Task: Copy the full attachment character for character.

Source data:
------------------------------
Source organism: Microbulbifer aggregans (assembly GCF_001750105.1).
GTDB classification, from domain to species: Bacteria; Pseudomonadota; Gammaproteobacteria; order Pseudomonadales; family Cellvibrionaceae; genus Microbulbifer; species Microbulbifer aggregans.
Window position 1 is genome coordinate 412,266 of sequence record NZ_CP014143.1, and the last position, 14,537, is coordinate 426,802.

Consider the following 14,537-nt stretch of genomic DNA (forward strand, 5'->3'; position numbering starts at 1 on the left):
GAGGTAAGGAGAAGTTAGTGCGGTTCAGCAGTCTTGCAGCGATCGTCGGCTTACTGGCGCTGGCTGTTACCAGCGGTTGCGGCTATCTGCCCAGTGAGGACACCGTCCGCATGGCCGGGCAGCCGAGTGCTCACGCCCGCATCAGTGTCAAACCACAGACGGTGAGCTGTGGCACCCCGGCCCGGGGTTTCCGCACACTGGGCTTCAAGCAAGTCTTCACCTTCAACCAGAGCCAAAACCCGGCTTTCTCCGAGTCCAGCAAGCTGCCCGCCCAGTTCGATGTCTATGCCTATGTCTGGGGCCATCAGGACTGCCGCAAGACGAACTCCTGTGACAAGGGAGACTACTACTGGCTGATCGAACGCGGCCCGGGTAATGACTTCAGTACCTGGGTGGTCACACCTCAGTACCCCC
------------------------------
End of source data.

Source organism: Microbulbifer aggregans (assembly GCF_001750105.1).
GTDB classification, from domain to species: Bacteria; Pseudomonadota; Gammaproteobacteria; order Pseudomonadales; family Cellvibrionaceae; genus Microbulbifer; species Microbulbifer aggregans.
Window position 1 is genome coordinate 412,266 of sequence record NZ_CP014143.1, and the last position, 14,537, is coordinate 426,802.

Consider the following 14,537-nt stretch of genomic DNA (forward strand, 5'->3'; position numbering starts at 1 on the left):
GAGGTAAGGAGAAGTTAGTGCGGTTCAGCAGTCTTGCAGCGATCGTCGGCTTACTGGCGCTGGCTGTTACCAGCGGTTGCGGCTATCTGCCCAGTGAGGACACCGTCCGCATGGCCGGGCAGCCGAGTGCTCACGCCCGCATCAGTGTCAAACCACAGACGGTGAGCTGTGGCACCCCGGCCCGGGGTTTCCGCACACTGGGCTTCAAGCAAGTCTTCACCTTCAACCAGAGCCAAAACCCGGCTTTCTCCGAGTCCAGCAAGCTGCCCGCCCAGTTCGATGTCTATGCCTATGTCTGGGGCCATCAGGACTGCCGCAAGACGAACTCCTGTGACAAGGGAGACTACTACTGGCTGATCGAACGCGGCCCGGGTAATGACTTCAGTACCTGGGTGGTCACACCTCAGTACCCCC